had to go to the same school by tonga and later in bicycle. The road ran along the city wall from
Ajmeri Gate past Turkman Gate to Dill Darwaza into Daryaganj. And still later when my father
acquired a car, I was driven past the Khooni Darwaza and kotla Ferozshah with its Ashokan pillar.
The place was redolent with history from 600 B.C. to modern times. I wanted to know more of its
hoary past. I did so in an unplanned manner. At times I cyckes all the way from Safdarjung;s Tomb
past Vijay Mandal, Hauz Khas, Yusuf Sarai, walls of the Qila Rai Pithora to the Qutub Minar,
Mehrauli, the mausoleum of Bakhatiyar Kaki, Shamsi Talab. It was strewn with parts of mosques,
palaces and front. Then by car along the same route to Sultan Garhi, I went to the Humayun’s
Tomb, the mazaar of Nizamuddin Auliya, on Thursday evenings to listen to qawwali and pay homage
to Amir Khusrau and Asadullah khan Ghalib. Many Sundays I went to Tughlaqabad and visited the
tomb of its founder Ghiyasuddin Tughlaq or further Suraj Kund. Once I spent three nights in Qutub
Minar’s dak bungalow to look for Balban’s tomb and the Jamali Kamali mosque. I wandered around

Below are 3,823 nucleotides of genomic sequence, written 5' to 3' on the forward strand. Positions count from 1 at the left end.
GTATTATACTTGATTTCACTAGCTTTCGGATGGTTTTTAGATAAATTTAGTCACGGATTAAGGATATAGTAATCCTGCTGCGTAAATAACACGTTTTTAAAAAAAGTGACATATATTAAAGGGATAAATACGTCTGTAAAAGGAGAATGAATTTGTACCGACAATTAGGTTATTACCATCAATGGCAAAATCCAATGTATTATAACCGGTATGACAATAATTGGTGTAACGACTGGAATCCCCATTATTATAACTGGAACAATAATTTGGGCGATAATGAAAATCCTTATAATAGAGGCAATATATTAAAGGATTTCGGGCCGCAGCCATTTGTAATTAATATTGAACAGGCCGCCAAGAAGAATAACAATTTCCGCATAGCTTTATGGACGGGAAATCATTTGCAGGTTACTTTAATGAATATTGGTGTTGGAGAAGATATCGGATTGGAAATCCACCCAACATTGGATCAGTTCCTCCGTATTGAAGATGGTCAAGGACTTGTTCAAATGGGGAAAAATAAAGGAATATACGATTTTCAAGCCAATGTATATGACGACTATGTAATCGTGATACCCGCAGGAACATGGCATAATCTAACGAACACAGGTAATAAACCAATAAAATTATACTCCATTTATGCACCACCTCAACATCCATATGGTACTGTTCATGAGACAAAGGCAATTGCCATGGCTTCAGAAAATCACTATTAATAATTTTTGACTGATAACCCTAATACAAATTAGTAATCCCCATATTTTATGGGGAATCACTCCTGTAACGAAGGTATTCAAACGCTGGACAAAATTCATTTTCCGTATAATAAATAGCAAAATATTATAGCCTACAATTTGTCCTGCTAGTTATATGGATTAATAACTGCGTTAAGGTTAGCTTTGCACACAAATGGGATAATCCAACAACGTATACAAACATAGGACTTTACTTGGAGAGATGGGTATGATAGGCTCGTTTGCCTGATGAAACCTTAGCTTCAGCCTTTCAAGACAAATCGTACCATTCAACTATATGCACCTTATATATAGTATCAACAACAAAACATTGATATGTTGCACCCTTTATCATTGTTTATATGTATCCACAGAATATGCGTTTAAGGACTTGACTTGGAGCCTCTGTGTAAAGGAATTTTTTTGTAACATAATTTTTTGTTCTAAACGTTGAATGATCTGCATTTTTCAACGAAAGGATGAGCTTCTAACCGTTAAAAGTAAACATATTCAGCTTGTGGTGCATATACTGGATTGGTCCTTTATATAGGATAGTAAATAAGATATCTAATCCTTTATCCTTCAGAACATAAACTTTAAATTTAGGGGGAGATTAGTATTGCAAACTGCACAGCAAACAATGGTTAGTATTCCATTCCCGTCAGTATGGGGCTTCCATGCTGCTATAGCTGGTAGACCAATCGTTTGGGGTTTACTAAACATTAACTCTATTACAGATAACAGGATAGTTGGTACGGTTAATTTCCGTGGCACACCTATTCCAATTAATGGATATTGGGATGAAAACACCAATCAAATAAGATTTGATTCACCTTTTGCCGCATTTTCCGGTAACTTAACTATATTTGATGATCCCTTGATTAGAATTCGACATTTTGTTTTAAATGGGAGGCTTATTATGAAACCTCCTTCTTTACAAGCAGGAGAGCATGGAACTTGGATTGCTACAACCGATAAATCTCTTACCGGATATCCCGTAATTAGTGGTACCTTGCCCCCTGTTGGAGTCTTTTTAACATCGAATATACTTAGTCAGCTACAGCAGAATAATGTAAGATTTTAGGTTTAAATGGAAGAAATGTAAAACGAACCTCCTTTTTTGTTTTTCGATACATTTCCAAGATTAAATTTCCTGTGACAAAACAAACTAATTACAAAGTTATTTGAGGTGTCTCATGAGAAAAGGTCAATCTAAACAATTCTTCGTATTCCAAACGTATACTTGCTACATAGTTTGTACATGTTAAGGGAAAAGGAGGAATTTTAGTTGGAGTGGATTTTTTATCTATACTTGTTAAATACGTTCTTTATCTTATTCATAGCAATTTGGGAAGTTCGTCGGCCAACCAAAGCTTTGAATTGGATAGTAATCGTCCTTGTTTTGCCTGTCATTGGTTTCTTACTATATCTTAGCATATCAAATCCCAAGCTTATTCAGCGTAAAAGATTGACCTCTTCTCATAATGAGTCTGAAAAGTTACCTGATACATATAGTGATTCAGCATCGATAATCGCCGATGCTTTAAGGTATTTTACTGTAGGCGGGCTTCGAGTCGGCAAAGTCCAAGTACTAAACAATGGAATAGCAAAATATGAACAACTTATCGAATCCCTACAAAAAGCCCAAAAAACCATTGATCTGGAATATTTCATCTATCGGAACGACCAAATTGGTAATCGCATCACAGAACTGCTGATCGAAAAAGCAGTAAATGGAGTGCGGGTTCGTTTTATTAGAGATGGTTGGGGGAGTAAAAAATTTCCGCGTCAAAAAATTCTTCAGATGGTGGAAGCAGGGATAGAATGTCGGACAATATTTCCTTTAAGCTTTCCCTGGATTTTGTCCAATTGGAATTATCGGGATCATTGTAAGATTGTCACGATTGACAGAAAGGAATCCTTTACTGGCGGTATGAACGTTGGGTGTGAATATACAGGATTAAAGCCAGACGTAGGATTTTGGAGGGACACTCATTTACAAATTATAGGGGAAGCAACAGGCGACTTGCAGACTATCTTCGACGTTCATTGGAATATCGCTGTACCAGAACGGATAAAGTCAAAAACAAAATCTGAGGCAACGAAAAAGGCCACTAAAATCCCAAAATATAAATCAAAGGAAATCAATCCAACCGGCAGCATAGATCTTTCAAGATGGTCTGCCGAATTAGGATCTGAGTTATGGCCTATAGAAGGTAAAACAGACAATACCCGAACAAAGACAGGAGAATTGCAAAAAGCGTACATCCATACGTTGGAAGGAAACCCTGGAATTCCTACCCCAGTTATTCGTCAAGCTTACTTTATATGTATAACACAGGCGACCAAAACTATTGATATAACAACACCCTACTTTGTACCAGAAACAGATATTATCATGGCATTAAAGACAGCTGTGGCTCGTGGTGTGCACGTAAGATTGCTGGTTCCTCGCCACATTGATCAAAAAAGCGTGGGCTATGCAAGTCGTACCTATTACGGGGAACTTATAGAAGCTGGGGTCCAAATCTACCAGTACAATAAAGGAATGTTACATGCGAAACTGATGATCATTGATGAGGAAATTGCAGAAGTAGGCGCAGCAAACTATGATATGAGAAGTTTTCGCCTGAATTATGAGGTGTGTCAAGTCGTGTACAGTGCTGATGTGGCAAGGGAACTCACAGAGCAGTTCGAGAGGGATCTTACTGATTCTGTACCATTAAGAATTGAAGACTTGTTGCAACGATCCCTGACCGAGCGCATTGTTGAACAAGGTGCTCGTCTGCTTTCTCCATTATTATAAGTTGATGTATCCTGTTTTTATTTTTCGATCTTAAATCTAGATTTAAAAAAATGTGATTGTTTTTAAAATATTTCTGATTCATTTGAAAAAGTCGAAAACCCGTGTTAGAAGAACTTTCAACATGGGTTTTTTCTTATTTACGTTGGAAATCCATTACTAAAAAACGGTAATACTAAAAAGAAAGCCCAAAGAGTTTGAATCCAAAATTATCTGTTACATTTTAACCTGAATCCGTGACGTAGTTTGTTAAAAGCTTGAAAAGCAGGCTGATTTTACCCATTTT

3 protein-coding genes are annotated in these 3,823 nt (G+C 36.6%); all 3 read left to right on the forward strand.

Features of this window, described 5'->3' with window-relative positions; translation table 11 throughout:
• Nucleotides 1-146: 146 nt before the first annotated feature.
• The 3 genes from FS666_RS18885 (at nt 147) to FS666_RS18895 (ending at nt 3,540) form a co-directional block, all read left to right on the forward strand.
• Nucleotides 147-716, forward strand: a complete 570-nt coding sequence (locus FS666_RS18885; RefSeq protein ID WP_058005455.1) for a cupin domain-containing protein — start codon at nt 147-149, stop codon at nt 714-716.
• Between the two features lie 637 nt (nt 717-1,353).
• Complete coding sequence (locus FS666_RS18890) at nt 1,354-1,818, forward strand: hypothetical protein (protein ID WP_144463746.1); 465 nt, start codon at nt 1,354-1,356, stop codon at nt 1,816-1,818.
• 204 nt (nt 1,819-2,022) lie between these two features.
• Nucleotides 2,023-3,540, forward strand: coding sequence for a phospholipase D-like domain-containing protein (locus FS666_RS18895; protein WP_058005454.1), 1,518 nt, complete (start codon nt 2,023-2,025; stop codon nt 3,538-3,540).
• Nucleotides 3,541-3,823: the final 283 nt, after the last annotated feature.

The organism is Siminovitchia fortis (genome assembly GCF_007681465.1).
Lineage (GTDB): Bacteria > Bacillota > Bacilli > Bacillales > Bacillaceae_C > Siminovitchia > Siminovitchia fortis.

the Qutub monuments, Alai Darwaza, Quwwat-ul-Islam mosque with its iron pillar and lltutmish’s
grave. One moonlit night I felt ghosts of the past closing in on me and hurried back to the
safety of my room in the dak bungalow guarded by a chowkidar.
All that changed in August 1947. Muslims who formed almost half the population of Delhi were
forced out of the city. They took with them Urdu and the city’s cultural life. Their place was
taken by Hindus and Sikhs fleeing from the newly-formed state of Pakistan who brought with them
the Punjab language and dhabas. They had nowhere to stay. So the government built as many new
homes and markets in as quick a time as it could. The British had carefully planned New Delhi for
a limited population. They left old monuments untouched. Independent India’s new rulers did not
have time to plan for the future. Huge parts of the old city wall were pulled down to make way
bazaars. New colonies sprang up everywhere smothering ancient monuments; they did not believe